Citizenship Amendment Bill Is A Great Start, But It Has One Fundamental Flaw

Citizenship Amendment Bill Is A Great Start, But It Has One Fundamental FlawUnion Home Minister Amit Shah (Arun Sharma/Hindustan Times via Getty Images)
Snapshot
  • Indian State has a civilisational responsibility to grant citizenship to people of Indic faiths from all over the world if they are being persecuted because of their religious beliefs, not just those from the neighbouring countries.

Union Home Minister Amit Shah introduced the Citizenship Amendment Bill (CAB) in Lok Sabha yesterday ( 9 December 2019) where it passed with flying colours after a robust debate.

The way Shah and the government listened to all different viewpoints of the Opposition parties and addressed them with great clarity and patience is a testament to our maturing parliamentary democracy.

The CAB intends to fast-track legal path for citizenship for those people belonging to minority religions (non-Muslims) which have and will come to India fleeing religious persecution at hands of neighbouring Islamic states of Pakistan, Afghanistan and Bangladesh.

Muslims of these three countries are rightly excluded, for it would be ridiculous to suggest that Muslims are persecuted in an Islamic country for their religious beliefs.

If anything, they may be hounded for not being Islamic enough.

This Bill has come decades late. Minorities in the said Islamic countries have been facing atrocities from the very day these nations came into their own skin.

The Narendra Modi government, which is working on a mission to correct the blunders committed by past executives starting with Nehru, has done the right thing to address this long-pending issue of grave humanitarian concern.

CAB is thus a welcome step, but it has one fundamental shortcoming.

It takes into account only three Islamic countries which also happen to be our neighbours. If we try to winnow the grain and separate substance from the propaganda and misinformation, only two genuine questions arise.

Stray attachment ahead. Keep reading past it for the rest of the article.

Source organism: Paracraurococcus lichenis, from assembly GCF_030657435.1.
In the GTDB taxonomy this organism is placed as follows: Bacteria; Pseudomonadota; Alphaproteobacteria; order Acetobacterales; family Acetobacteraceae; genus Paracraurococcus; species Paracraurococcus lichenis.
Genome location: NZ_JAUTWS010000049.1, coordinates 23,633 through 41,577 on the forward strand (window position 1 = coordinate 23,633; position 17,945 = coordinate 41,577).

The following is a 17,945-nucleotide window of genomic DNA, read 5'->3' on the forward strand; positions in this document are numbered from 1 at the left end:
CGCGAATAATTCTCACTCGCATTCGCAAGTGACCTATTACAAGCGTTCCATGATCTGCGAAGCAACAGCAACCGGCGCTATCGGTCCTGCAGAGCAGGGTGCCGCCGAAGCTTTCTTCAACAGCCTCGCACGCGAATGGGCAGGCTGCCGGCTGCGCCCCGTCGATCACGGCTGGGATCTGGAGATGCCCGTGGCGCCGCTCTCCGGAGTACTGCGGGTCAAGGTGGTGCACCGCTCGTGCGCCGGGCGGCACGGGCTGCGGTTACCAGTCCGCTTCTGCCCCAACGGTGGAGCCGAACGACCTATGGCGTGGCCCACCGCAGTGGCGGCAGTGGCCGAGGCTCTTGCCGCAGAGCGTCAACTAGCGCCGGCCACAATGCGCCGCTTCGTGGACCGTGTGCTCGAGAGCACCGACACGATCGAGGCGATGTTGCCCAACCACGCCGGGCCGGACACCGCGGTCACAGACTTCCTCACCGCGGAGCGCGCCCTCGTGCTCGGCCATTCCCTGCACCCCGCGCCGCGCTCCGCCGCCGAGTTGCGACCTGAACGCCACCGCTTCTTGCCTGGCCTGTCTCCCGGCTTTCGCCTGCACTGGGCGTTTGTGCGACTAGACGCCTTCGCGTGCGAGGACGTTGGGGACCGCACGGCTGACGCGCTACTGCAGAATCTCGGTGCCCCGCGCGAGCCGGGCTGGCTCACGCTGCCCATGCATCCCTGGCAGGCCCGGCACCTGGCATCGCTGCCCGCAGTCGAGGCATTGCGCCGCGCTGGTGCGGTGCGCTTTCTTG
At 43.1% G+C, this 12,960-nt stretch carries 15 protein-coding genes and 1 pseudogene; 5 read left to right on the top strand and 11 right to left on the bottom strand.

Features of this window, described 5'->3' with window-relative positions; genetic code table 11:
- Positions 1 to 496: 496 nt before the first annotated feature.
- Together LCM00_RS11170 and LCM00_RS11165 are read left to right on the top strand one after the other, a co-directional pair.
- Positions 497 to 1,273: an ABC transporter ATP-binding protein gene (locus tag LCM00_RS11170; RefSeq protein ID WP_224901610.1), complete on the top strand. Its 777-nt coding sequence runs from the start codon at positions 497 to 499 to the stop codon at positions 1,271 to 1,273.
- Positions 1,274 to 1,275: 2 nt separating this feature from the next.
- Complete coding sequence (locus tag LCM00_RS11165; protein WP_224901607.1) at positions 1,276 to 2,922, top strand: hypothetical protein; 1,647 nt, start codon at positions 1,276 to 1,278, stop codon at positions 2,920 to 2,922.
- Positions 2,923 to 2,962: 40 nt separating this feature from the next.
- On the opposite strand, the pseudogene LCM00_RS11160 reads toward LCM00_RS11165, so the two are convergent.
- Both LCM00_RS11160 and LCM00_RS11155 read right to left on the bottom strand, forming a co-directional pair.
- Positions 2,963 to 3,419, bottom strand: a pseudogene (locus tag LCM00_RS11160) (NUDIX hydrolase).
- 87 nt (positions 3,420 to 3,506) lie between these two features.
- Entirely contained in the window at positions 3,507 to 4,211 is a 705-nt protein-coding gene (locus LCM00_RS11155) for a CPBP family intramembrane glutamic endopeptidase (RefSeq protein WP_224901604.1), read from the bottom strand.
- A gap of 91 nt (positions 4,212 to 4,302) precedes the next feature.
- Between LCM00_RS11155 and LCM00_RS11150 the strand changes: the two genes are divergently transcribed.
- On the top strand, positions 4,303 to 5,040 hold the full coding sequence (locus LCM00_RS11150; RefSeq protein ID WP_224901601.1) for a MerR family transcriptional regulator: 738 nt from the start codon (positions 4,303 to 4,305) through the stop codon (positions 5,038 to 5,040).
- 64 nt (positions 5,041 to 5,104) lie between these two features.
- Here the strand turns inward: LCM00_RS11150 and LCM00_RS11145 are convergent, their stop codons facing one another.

First, why should we take into account only Islamic countries and not others which are also theocratic and have a history of persecution of minorities? Second, why are we considering only our neighbouring Islamic countries and not the faraway ones where persecution of minorities can be as severe, if not more?

One might say that it’s practical to include only neighbouring countries because minorities would find it easier to flee to India. While this may apply to Pakistan and Bangladesh, it falls flat in case of Afghanistan because we share border with it only theoretically.

Regarding including other non-Islamic theocracies, the argument could be that we can deal with them separately if the need arises as we did in the case of persecuted Sri Lankan Tamils. Fair enough. The scope of the Bill is limited and restricted to only those countries where our major influx of refugees is coming from.

But let’s face it. The CAB is not framed based on first principles whether because of its limited scope or because it’s trying to be more practical than principled.

This doesn’t mean we don’t have a principled case to make. We have. And it is rooted in first principles and doesn’t fall foul of any logical fallacies.

What the Indian State needs to do is categorically state that India, that is Bharat, is a historical homeland of Hindus, Sikhs, Buddhists and Jains and the Indian State has a civilisational responsibility to grant citizenship to people of these faiths from all over the world if they are being persecuted because of their religious beliefs.

This doesn’t mean that we are shutting the doors on persecuted people of other faiths. This is the canard being spread with regard to CAB, too, which is completely false. It’s only about prioritising and fast tracking citizenship for one section of people for a very good reason.

CAB is generous and includes Christians too, who have scores of other countries to go to for asylum. Additionally, there are Christian countries which give preference to Christians in granting asylum, refuge and citizenship. But members of Indic faiths don’t enjoy such a privilege. They have only India to look up to. And it would be a travesty to deny them even this right.

It’s time India stood up for protecting religious beliefs of Hindus, Buddhists, Jains and Sikhs from all over the world and not just in our neighbouring Islamic countries. It can not shy away from this civilisational duty for long.

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